Send to

Choose Destination
See comment in PubMed Commons below
J Hand Surg Am. 2010 Dec;35(12):2008-17. doi: 10.1016/j.jhsa.2010.08.016. Epub 2010 Oct 30.

Controlled delivery of glial cell line-derived neurotrophic factor enhances motor nerve regeneration.

Author information

  • 1Division of Plastic and Reconstructive Surgery, Department of Surgery, Washington University School of Medicine, St Louis, MO, USA.



To determine the effect of a motor-specific neurotrophic factor, glial-derived neurotrophic factor (GDNF) on motor nerve regeneration.


We used a nerve conduit filled with a fibrin-based delivery system that provided controlled release of GDNF during nerve regeneration. The motor branch of the rat femoral nerve was used to assess motor nerve regeneration across a 5-mm gap. Four experimental groups (n = 4 to n = 8) were evaluated. These included GDNF with the fibrin-based delivery system (GDNF-DS), fibrin alone, empty conduit (negative control), and nerve isograft (positive control). Nerves were harvested at 5 weeks for analysis by histomorphometry and electron microscopy.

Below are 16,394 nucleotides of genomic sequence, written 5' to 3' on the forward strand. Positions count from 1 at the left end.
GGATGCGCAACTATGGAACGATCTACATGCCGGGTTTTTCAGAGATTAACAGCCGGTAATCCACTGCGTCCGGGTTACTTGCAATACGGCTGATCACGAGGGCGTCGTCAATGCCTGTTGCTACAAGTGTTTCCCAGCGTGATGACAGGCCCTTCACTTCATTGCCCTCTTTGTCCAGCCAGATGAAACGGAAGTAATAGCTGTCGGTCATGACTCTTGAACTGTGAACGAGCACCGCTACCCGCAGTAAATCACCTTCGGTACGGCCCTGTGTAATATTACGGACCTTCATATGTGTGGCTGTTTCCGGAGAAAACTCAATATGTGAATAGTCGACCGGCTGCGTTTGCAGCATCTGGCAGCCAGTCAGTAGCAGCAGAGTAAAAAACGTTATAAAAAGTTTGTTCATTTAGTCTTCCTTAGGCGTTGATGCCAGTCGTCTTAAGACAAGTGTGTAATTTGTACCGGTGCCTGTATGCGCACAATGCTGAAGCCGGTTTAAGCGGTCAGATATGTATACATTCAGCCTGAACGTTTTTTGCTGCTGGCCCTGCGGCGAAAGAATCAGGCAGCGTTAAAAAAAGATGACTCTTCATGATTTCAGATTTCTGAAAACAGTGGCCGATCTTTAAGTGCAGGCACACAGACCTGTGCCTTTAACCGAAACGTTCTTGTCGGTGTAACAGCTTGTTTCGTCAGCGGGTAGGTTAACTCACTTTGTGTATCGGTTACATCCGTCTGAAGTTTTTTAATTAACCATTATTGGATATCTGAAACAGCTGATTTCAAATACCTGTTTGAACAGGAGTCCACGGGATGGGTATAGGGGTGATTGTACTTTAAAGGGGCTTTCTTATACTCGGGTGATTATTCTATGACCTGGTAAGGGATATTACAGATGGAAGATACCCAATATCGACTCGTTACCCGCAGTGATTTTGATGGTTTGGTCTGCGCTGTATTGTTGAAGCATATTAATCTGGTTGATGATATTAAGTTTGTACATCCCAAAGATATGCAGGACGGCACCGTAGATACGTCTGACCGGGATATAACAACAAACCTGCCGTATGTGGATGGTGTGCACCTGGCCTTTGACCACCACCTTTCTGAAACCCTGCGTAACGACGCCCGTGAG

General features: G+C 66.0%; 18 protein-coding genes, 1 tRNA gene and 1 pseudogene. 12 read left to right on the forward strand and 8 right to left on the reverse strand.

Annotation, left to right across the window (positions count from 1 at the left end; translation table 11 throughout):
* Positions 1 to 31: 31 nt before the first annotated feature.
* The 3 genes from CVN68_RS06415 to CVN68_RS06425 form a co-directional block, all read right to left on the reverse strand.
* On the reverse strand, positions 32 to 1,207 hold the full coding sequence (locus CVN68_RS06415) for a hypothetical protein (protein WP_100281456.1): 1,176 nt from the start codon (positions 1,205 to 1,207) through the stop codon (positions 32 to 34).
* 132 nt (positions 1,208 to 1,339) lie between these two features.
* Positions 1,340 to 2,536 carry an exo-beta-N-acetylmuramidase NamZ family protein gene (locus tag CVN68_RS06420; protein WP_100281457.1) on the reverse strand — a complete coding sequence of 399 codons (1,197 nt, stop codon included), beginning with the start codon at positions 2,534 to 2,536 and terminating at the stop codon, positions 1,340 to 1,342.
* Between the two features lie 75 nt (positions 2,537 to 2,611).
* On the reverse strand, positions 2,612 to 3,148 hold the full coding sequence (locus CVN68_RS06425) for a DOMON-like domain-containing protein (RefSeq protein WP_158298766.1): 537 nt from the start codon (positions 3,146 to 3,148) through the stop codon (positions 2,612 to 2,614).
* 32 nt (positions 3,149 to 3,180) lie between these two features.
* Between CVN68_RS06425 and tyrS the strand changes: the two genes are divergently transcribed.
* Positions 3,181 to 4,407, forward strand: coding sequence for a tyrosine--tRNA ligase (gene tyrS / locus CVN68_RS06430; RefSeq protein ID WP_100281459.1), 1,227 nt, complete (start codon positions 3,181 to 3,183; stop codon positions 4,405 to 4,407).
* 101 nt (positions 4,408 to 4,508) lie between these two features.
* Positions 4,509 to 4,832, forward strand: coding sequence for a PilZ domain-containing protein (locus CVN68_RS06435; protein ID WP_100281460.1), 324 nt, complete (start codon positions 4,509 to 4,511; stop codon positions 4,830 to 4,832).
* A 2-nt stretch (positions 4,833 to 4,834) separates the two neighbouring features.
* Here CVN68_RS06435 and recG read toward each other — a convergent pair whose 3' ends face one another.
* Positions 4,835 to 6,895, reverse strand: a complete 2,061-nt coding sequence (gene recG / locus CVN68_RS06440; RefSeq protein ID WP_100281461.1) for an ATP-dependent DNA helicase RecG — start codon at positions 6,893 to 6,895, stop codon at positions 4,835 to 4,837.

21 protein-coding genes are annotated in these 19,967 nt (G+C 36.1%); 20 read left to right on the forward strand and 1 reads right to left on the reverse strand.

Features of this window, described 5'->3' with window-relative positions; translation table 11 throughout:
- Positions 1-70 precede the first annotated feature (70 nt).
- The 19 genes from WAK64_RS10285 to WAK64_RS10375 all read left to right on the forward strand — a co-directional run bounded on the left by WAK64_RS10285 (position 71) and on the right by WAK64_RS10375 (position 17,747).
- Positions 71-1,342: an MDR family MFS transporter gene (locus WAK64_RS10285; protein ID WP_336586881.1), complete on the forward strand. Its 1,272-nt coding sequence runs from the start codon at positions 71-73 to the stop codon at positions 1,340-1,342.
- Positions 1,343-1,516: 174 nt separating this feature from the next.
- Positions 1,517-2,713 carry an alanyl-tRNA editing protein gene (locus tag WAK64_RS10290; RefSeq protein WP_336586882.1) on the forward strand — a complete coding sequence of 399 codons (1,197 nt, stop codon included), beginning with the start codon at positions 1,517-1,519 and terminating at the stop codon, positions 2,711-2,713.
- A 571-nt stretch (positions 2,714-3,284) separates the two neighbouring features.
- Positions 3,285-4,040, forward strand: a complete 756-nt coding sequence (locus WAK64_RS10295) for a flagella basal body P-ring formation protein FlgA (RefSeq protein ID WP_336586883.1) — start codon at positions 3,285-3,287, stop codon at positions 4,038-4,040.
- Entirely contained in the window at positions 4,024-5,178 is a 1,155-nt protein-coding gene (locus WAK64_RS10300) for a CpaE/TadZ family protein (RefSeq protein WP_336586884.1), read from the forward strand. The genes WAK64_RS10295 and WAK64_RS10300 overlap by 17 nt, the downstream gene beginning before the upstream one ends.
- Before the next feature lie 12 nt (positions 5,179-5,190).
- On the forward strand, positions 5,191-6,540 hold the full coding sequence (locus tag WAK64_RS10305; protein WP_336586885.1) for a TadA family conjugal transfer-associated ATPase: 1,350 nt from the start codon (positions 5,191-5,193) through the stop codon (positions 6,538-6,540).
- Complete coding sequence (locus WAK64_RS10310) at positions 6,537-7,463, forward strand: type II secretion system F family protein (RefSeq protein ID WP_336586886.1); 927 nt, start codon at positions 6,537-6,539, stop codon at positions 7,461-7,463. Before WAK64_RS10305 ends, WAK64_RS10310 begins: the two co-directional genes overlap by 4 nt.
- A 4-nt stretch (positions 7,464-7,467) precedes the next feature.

At 5 mm distal to the conduit or isografts, the GDNF-DS group was not significantly different from the nerve isograft group in the following histomorphometric measures: total nerve fibers, percentage of neural tissue, and nerve density. Both the GDNF-DS and isograft groups had significantly more fibers and a higher percentage of neural tissue than fibrin alone and empty conduit groups. There were no differences in fiber width among all groups. By electron microscopy, the GDNF-DS and isograft groups also demonstrated more organized nerve architecture than the fibrin alone and empty conduit groups.


The delivery of GDNF from the fibrin-based delivery system promotes motor nerve regeneration at a level similar to an isograft in the femoral motor nerve model. This study gives insight into the potential beneficial role of GDNF in the treatment of motor nerve injuries.

[PubMed - indexed for MEDLINE]
PubMed Commons home

PubMed Commons

How to join PubMed Commons

    Supplemental Content

    Full text links

    Icon for Elsevier Science
    Loading ...
    Support Center